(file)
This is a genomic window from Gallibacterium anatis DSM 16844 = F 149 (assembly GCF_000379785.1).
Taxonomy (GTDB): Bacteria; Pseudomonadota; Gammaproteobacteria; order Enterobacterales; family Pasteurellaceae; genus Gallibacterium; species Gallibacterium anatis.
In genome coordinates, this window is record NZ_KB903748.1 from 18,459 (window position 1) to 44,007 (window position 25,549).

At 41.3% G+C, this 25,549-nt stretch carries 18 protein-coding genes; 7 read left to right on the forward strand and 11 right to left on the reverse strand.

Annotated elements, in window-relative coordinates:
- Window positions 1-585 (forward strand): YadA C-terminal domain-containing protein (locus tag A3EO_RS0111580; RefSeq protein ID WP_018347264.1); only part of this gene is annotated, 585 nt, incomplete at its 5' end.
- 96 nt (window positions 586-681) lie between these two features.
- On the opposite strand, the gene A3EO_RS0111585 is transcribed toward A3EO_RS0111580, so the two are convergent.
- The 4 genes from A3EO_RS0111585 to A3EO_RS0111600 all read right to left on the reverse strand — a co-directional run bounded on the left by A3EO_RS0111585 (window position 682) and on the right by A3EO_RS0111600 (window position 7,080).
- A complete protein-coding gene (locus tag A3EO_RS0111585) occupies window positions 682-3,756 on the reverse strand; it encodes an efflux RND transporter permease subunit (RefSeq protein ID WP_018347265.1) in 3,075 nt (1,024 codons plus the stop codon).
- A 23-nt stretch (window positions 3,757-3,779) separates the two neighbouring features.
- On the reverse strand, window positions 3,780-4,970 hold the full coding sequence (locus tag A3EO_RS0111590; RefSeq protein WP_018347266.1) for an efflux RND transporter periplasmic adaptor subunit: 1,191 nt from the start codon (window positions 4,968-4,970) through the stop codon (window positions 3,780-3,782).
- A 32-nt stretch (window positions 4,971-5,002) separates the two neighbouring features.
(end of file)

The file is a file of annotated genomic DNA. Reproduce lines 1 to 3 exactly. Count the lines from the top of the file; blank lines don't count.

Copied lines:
This is a genomic window from Gallibacterium anatis DSM 16844 = F 149 (assembly GCF_000379785.1).
Taxonomy (GTDB): Bacteria; Pseudomonadota; Gammaproteobacteria; order Enterobacterales; family Pasteurellaceae; genus Gallibacterium; species Gallibacterium anatis.
In genome coordinates, this window is record NZ_KB903748.1 from 18,459 (window position 1) to 44,007 (window position 25,549).